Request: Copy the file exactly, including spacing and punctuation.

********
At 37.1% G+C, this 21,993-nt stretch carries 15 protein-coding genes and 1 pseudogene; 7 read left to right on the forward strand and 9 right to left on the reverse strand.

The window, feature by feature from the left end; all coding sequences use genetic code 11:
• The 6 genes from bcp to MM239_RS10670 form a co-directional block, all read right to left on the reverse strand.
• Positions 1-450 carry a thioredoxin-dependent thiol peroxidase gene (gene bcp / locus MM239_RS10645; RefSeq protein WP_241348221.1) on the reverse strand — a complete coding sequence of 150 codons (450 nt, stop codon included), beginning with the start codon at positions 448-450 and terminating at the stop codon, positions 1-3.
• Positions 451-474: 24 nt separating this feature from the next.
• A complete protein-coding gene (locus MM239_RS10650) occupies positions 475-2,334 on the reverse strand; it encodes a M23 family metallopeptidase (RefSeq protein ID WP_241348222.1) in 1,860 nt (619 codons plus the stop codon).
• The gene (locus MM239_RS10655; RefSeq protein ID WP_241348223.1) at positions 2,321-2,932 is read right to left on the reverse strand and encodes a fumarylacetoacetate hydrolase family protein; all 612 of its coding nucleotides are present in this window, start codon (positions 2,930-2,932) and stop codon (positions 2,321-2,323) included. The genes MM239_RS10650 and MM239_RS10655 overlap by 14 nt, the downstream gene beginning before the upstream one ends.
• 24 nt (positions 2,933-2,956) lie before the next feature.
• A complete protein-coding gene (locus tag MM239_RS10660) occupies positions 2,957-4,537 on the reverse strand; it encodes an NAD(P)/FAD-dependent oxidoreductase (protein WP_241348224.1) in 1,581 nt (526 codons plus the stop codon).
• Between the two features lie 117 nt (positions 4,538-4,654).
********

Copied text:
At 37.1% G+C, this 21,993-nt stretch carries 15 protein-coding genes and 1 pseudogene; 7 read left to right on the forward strand and 9 right to left on the reverse strand.

The window, feature by feature from the left end; all coding sequences use genetic code 11:
• The 6 genes from bcp to MM239_RS10670 form a co-directional block, all read right to left on the reverse strand.
• Positions 1-450 carry a thioredoxin-dependent thiol peroxidase gene (gene bcp / locus MM239_RS10645; RefSeq protein WP_241348221.1) on the reverse strand — a complete coding sequence of 150 codons (450 nt, stop codon included), beginning with the start codon at positions 448-450 and terminating at the stop codon, positions 1-3.
• Positions 451-474: 24 nt separating this feature from the next.
• A complete protein-coding gene (locus MM239_RS10650) occupies positions 475-2,334 on the reverse strand; it encodes a M23 family metallopeptidase (RefSeq protein ID WP_241348222.1) in 1,860 nt (619 codons plus the stop codon).
• The gene (locus MM239_RS10655; RefSeq protein ID WP_241348223.1) at positions 2,321-2,932 is read right to left on the reverse strand and encodes a fumarylacetoacetate hydrolase family protein; all 612 of its coding nucleotides are present in this window, start codon (positions 2,930-2,932) and stop codon (positions 2,321-2,323) included. The genes MM239_RS10650 and MM239_RS10655 overlap by 14 nt, the downstream gene beginning before the upstream one ends.
• 24 nt (positions 2,933-2,956) lie before the next feature.
• A complete protein-coding gene (locus tag MM239_RS10660) occupies positions 2,957-4,537 on the reverse strand; it encodes an NAD(P)/FAD-dependent oxidoreductase (protein WP_241348224.1) in 1,581 nt (526 codons plus the stop codon).
• Between the two features lie 117 nt (positions 4,538-4,654).